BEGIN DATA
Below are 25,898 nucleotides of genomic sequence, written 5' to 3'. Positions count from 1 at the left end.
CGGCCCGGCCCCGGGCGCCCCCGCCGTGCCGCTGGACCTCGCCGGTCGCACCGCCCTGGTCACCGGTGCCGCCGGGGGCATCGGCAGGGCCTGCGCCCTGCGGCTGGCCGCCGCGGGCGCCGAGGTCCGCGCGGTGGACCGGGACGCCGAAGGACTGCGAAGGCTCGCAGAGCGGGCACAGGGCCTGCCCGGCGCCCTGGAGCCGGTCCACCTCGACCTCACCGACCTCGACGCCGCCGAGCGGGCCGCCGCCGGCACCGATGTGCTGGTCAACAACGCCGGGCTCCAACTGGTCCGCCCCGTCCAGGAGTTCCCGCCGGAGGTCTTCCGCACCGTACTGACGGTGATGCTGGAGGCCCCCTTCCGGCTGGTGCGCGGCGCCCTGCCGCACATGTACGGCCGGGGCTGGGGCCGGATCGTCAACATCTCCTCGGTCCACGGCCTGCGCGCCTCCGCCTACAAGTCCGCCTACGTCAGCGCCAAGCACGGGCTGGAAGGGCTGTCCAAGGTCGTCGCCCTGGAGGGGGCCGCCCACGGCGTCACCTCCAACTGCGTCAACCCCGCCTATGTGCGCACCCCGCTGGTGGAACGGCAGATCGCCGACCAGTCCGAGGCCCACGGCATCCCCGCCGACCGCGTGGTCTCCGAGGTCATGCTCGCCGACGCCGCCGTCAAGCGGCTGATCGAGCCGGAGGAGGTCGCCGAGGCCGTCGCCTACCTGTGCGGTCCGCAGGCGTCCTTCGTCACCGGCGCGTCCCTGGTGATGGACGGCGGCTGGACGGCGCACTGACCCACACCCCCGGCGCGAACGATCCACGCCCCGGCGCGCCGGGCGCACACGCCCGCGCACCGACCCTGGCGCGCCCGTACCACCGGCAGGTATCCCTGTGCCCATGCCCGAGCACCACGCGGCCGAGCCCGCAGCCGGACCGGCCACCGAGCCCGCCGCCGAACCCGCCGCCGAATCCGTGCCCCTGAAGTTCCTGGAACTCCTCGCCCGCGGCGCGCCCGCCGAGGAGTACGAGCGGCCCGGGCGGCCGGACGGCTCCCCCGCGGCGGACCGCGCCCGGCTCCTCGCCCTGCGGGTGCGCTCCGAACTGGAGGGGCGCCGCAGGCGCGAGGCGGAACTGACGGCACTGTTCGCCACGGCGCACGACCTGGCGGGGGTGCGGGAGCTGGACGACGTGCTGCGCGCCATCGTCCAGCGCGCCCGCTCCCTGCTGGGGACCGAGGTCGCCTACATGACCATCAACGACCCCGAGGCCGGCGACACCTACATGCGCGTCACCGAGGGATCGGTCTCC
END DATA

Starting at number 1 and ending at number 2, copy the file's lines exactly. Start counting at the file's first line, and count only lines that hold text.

Below are 25,898 nucleotides of genomic sequence, written 5' to 3'. Positions count from 1 at the left end.
CGGCCCGGCCCCGGGCGCCCCCGCCGTGCCGCTGGACCTCGCCGGTCGCACCGCCCTGGTCACCGGTGCCGCCGGGGGCATCGGCAGGGCCTGCGCCCTGCGGCTGGCCGCCGCGGGCGCCGAGGTCCGCGCGGTGGACCGGGACGCCGAAGGACTGCGAAGGCTCGCAGAGCGGGCACAGGGCCTGCCCGGCGCCCTGGAGCCGGTCCACCTCGACCTCACCGACCTCGACGCCGCCGAGCGGGCCGCCGCCGGCACCGATGTGCTGGTCAACAACGCCGGGCTCCAACTGGTCCGCCCCGTCCAGGAGTTCCCGCCGGAGGTCTTCCGCACCGTACTGACGGTGATGCTGGAGGCCCCCTTCCGGCTGGTGCGCGGCGCCCTGCCGCACATGTACGGCCGGGGCTGGGGCCGGATCGTCAACATCTCCTCGGTCCACGGCCTGCGCGCCTCCGCCTACAAGTCCGCCTACGTCAGCGCCAAGCACGGGCTGGAAGGGCTGTCCAAGGTCGTCGCCCTGGAGGGGGCCGCCCACGGCGTCACCTCCAACTGCGTCAACCCCGCCTATGTGCGCACCCCGCTGGTGGAACGGCAGATCGCCGACCAGTCCGAGGCCCACGGCATCCCCGCCGACCGCGTGGTCTCCGAGGTCATGCTCGCCGACGCCGCCGTCAAGCGGCTGATCGAGCCGGAGGAGGTCGCCGAGGCCGTCGCCTACCTGTGCGGTCCGCAGGCGTCCTTCGTCACCGGCGCGTCCCTGGTGATGGACGGCGGCTGGACGGCGCACTGACCCACACCCCCGGCGCGAACGATCCACGCCCCGGCGCGCCGGGCGCACACGCCCGCGCACCGACCCTGGCGCGCCCGTACCACCGGCAGGTATCCCTGTGCCCATGCCCGAGCACCACGCGGCCGAGCCCGCAGCCGGACCGGCCACCGAGCCCGCCGCCGAACCCGCCGCCGAATCCGTGCCCCTGAAGTTCCTGGAACTCCTCGCCCGCGGCGCGCCCGCCGAGGAGTACGAGCGGCCCGGGCGGCCGGACGGCTCCCCCGCGGCGGACCGCGCCCGGCTCCTCGCCCTGCGGGTGCGCTCCGAACTGGAGGGGCGCCGCAGGCGCGAGGCGGAACTGACGGCACTGTTCGCCACGGCGCACGACCTGGCGGGGGTGCGGGAGCTGGACGACGTGCTGCGCGCCATCGTCCAGCGCGCCCGCTCCCTGCTGGGGACCGAGGTCGCCTACATGACCATCAACGACCCCGAGGCCGGCGACACCTACATGCGCGTCACCGAGGGATCGGTCTCC